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Cancellation and refund requests

Guests wanting to cancel seem to have no idea how to behave:

They often contact me first, are sent back to BDC, and can't seem to find a way that doesn't involve asking for a refund. 

The message I get requests a refund, and is not a cancellation, which suggests that - if I say no - they might still show up.

Am I going to authorise a refund if I don't know if I can re-let the room in the available time left?  No.

So I usually add "Not unless BDC can get me an equivalent replacement guest, so cancel your reservation so they can try".   

But guests often don't complete the cancellation process, the room stays booked to them, BDC can't seek another guest and the guest can't get a refund.  Eventually they will be marked a no-show.

They start kicking off...... and I (who could, by then, might have found a guest via another source) think "*** you, mate".

IT WOULD BE SO MUCH BETTER IF GUESTS WERE TOLD TO CANCEL FIRST AND TO ASK FOR ANY REFUND LATER.

The time saved would increase the chances of finding another guest before it was too late, and the likelihood of an ex gratia refund.

Example:

A guest rang at the last moment, saying her partner had "broken his knee playing football" that morning - could they have a refund.  When I said no, she said angrily they'd come anyway.  Now I have a guest who has either lied, or one who may be unfit to stay.  Either way, I don't want them in my home and they will undoubtedly leave a damaging review.  I tell her to CANCEL to give me a chance to re-let the room - she won't.  So I tell her my insurance will not cover a guest in a cast - she "has her own insurance".  I ask for documentary proof - she can't provide it.  I give up and wait to see what happens.  They don't show, of course, but the aggro involved has consumed my whole day and wound me tight.

Guests can be ***.  BDCneed to adjust their procedures to protect hosts from this kind of abuse.

It isn't acceptable for a host to be trapped between lost revenue and an abusive review.

 

 

 


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BrookAve 2 years ago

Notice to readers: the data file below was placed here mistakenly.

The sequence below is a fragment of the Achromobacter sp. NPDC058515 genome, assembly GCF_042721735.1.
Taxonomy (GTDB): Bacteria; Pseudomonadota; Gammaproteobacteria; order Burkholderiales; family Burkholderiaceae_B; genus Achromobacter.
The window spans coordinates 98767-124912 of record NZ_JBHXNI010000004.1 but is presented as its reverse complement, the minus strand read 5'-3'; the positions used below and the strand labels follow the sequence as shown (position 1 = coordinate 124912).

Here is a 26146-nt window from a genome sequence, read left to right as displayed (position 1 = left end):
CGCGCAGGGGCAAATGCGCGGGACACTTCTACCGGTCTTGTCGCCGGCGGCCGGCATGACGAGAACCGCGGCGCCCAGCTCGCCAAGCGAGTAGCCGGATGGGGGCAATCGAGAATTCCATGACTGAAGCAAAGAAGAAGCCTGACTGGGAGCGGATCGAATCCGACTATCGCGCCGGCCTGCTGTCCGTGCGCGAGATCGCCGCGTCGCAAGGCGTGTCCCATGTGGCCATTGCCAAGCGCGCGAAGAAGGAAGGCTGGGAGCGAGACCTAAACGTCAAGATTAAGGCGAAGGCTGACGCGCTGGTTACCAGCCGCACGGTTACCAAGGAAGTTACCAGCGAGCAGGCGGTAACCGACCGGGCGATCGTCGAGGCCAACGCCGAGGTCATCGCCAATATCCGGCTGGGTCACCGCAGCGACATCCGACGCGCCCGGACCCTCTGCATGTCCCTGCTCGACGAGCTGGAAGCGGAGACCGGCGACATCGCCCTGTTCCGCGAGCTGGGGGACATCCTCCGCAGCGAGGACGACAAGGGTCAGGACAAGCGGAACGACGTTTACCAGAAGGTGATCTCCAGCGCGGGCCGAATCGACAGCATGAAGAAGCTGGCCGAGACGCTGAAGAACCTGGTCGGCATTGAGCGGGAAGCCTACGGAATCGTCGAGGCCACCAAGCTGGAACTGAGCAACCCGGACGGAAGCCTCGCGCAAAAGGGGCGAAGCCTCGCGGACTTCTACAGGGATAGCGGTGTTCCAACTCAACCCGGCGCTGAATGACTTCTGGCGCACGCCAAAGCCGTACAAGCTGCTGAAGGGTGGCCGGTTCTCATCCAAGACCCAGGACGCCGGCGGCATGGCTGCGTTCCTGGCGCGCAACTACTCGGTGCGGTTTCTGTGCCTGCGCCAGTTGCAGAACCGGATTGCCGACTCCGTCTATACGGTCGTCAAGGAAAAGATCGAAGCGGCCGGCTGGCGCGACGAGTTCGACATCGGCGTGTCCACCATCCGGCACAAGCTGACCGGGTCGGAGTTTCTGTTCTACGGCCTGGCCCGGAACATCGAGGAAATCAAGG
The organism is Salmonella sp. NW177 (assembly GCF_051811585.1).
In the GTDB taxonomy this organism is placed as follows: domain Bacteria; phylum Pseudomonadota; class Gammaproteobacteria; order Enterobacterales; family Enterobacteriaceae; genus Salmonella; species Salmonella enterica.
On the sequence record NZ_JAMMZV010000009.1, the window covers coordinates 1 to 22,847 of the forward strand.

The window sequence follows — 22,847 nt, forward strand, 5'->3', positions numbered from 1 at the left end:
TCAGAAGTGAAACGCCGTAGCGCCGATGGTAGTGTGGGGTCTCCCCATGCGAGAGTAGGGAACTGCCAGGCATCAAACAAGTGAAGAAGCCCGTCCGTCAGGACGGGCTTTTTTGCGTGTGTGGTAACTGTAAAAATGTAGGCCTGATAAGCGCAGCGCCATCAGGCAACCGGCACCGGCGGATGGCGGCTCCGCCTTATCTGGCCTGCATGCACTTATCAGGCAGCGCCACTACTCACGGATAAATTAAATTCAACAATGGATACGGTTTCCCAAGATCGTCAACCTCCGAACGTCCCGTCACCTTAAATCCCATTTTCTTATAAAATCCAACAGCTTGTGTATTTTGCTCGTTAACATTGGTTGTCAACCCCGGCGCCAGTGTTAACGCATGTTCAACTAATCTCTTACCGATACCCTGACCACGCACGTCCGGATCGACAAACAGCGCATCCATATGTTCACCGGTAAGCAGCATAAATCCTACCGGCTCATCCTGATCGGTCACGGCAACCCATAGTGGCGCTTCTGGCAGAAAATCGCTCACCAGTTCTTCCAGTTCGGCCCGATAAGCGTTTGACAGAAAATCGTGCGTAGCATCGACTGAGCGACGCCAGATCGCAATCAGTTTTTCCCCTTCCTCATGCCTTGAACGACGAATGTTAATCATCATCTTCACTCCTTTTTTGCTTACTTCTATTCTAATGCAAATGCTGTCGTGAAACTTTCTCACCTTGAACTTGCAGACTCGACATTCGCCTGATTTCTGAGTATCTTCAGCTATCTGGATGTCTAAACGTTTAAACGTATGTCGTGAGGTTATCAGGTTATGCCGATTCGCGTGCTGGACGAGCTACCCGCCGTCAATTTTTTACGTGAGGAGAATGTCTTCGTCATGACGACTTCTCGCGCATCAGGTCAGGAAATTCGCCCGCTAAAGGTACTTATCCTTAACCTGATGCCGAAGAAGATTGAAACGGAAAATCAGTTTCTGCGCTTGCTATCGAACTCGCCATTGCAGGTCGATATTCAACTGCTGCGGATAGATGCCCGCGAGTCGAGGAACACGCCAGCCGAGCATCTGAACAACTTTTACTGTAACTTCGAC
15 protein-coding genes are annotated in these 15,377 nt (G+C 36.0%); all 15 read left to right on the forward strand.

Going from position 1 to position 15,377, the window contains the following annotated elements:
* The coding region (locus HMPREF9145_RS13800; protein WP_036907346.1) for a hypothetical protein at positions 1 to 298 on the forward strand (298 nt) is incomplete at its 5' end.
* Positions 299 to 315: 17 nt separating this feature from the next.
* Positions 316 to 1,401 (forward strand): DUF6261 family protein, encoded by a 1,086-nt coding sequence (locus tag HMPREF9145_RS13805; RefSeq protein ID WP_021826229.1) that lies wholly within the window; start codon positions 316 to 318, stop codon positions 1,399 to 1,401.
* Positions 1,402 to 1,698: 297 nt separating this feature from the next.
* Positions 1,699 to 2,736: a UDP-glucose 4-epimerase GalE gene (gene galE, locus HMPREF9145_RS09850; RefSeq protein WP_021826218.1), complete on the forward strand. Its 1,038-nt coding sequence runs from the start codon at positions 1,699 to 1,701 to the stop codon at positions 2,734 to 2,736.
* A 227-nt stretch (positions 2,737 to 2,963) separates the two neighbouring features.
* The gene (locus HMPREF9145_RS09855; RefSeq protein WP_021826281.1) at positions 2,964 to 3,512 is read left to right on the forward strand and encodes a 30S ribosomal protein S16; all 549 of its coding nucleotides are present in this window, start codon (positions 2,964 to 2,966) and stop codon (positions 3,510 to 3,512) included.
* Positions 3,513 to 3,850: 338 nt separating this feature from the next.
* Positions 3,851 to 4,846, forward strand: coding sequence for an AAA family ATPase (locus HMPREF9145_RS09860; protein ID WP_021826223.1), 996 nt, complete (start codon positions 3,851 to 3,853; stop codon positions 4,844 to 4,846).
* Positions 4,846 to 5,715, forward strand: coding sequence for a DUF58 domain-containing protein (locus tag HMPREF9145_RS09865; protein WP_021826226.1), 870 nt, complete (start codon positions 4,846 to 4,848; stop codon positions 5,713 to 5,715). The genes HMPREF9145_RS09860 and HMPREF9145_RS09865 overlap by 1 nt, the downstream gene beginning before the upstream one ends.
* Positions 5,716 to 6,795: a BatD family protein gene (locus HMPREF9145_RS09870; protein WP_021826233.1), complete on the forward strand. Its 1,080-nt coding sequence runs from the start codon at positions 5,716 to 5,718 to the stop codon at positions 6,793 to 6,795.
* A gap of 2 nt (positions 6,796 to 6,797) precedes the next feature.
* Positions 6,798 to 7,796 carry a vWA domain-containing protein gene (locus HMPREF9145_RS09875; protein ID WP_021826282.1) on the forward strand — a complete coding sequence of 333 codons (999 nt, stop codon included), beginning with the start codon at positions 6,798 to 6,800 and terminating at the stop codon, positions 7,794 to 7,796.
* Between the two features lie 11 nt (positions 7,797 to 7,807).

the cure is to only allow prepayment not on arrival 

 

you add all the pay methods and process, time limit ,and note failure to follow procedure results in cancellation 

 

this gives you many advantages:

  • easier to cancel , its option 1 on the Request Cancelation button on reservation page, right pane, then follow up with partner support via phone to enforce it.
  • blocks spammer, scammers etc...
  • etc

 

 

youre not the first to mention this.

 

 

 

 

 



Never post action requests here, no one in BdC Partner Support team nor Finance Team have visibility here.


 

Simply report to BdC Partner Support , see below 3 methods. They will never see any post on the Partner Hub.

 

Message or Call BdC PartnerSupport 

 

  1. In the extranet, go to the ‘Inbox’ tab.
  2. Select ‘Booking.com messages’.
  3. Right Pane - Click on ‘See Contact Options’
  4. Choose Account
  5. Now choose Other
  6. Then at bottom , See all contact options, and click Message or Call
  7. As there is no one number for all partners, the number for your nearest BdC Partner Support is then revealed.

 

Method 3:  *** public main lines via Where you can reach us

 

 


how to contact partner support via private assigned number in inbox

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Skyline10 2 years ago

I have always used pre-payment and BDC collect.  It's my only option, as my business is way too small to justify the cost of running a business bank account and card system. I never accept reservations from any platform without prepayment in full.